The Phillies’ opening-day act was impressive. They put up 10 runs in front of a sellout crowd and put on a power display that left the fans and the players wanting more.
Do it again and again and again is the demand for the Phillies this season. Selling out opening day is a so-what moment even if this year’s overflow crowd at Citizens Bank Park had extra buzz. Almost everybody sells out on opening day. It’s one of the few baseball traditions that remain.
It’s the rest of the season that matters the most and it is clear that the people around here believe that the Phillies are finally going to play a season filled with games that matter again.
Nothing that happened in game No. 2 – an 8-6 victory over the Atlanta Braves that included three more home runs – did anything to discourage that notion.
“It’s just a different feel in the ballpark,” Rhys Hoskins said after witnessing J.T. Realmuto’s first home run as Phillie after drawing a two-out walk in the fifth inning and Bryce Harper’s first home run as a Phillie from the on-deck circle in the seventh inning.
Maikel Franco got the Phillies’ second-game slugfest started in the fourth when he followed an RBI triple from Cesar Hernandez with his second home run in as many games just inside the left-field foul pole.
“Even when there’s not much going on, it just feels like people are engaged," Hoskins said. "People are having a ton of fun being here just like we are. It’s a lot of fun to play in front of fans like that. It’s really all you can ask for. Obviously they’ve been really good the first few games and I don’t expect anything less every single night.”
For the first time since 2012, back when the team had won five straight National League East titles, the first two games of the season were sellouts. In fact, the crowd for the second game of the season (44,597) was even slightly bigger than the one that showed up opening day (44,469) and that had not happened since 2011.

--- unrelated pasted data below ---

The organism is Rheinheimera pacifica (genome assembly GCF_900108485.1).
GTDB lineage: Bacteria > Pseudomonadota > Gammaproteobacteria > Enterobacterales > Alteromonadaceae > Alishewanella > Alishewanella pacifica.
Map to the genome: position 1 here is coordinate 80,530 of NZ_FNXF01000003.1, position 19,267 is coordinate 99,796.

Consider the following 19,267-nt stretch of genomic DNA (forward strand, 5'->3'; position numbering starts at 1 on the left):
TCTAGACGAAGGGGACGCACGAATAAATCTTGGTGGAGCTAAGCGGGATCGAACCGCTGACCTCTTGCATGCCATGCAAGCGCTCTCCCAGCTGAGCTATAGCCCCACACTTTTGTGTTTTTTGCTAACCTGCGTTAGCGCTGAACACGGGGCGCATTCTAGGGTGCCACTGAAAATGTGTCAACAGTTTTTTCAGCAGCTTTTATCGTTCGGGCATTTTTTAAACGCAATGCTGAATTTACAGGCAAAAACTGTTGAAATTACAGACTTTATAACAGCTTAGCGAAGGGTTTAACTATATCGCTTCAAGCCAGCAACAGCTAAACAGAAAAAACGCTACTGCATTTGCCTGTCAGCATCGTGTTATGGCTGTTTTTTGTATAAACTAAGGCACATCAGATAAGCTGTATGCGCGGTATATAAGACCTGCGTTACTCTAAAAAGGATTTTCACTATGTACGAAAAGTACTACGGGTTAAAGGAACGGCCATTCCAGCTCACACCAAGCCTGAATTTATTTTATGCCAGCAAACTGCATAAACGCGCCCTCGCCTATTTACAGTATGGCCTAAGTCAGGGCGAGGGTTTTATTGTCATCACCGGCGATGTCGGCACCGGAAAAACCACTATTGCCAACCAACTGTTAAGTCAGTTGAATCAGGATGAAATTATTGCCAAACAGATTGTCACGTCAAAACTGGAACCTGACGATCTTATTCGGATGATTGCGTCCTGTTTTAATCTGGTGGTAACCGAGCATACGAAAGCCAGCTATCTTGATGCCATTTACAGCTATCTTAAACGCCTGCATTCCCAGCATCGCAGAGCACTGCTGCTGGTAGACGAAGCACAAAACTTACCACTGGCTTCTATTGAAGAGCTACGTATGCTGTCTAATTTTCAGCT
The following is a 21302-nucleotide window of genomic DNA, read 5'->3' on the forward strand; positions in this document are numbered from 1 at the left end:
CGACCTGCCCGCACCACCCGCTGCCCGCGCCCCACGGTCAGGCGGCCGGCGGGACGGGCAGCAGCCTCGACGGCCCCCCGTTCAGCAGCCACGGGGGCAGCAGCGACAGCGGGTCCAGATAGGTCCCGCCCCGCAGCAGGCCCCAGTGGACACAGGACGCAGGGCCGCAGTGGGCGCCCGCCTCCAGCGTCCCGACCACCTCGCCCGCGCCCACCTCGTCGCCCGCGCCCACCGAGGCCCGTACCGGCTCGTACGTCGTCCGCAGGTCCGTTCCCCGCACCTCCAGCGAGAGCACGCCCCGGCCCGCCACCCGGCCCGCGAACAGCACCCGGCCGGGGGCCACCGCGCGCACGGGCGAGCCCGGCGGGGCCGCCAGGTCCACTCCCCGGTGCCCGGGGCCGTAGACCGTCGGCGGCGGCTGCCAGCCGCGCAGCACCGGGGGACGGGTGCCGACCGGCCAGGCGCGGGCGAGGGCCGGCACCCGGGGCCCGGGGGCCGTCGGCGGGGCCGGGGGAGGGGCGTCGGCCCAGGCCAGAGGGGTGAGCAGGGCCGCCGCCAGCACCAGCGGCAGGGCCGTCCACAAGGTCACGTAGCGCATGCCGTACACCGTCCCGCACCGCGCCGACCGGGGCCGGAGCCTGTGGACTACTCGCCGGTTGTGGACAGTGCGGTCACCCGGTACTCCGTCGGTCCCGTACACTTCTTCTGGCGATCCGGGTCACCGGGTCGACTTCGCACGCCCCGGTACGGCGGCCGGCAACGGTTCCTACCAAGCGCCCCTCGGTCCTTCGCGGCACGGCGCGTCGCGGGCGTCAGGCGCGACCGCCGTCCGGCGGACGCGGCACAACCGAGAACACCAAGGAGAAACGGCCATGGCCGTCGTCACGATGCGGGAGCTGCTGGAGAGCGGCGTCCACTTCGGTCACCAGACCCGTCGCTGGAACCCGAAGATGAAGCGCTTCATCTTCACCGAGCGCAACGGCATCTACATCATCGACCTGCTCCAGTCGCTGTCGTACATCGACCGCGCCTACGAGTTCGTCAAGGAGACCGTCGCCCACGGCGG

It is the offense in general and Harper in particular that has piqued fan curiosity and it is possible that from top to bottom this might be the Phillies’ most powerful collection of hitters in franchise history. At the very least, the 2019 Phillies appear hellbent on setting a big-league record for handshakes.
Harper and Hoskins celebrate home runs with a violent arm twist that is followed by a handshake. Harper and Franco celebrate their home runs with some sort of air archery act.
“We do it and then we say something, but I’ll keep that between me and him,” Harper said.
After a victory, there’s a hoops meeting in center field with the outfield star of the game slamming his glove into a makeshift basket provided by one of his teammates. Andrew McCutchen got to slam home his glove opening day. It was Harper’s turn Saturday night after he slugged a 465-foot home run in the seventh inning.
Harper, sounding like a Little Leaguer about to get ice cream and pizza after the game, gushed about the Phillies’ multitude of congratulatory greetings.
“Awesome,” he said. “I’m so excited and, I don’t know, I’ve got to add about three more too because me and Siggy (Jean Segura) don’t have one yet. I’m trying to think of who else. Anyway, it’s really cool. It’s pretty much the first time I’ve ever had a handshake with every single one of my teammates. Awesome. Just really, really cool. We have a lot of fun. It’s a great group of guys in here. Just a lot of fun.”
For the first time since at least 1908, the Phillies have hit six home runs in their first two games and it was Harper that set the record with a no-doubt-about-it shot that landed in the second deck. The ballpark’s decibel level grew so loud in South Philadelphia that it could probably be heard in South Jersey and North Philadelphia.
Former Phillies manager Charlie Manuel used to say that offense creates electricity and no team in franchise history hit more home runs than his 2009 Phillies. Four players – Ryan Howard (45), Jayson Werth (36), Raul Ibanez (34) and Chase Utley (31) – hit more than homers and seven of the eight regulars reached double-digit home runs. Catcher Carlos Ruiz fell one short with nine.
The team total that year was 224 and that would seem to be a reasonable target for manager Gabe Kapler’s 2019 Phillies.
“I think offense definitely created some electricity in the ballpark tonight,” Kapler said. “And I think offense created electricity in the ballpark on opening day. And I think that’s going to be the defining characteristic of our team. We are going to be offensive club that is relentless and gets big hits, scores a lot of runs, and is patient and wears opposing pitchers down.”
The season is only two games old, but the 2019 Phillies believe they are a team that will keep you coming back for more.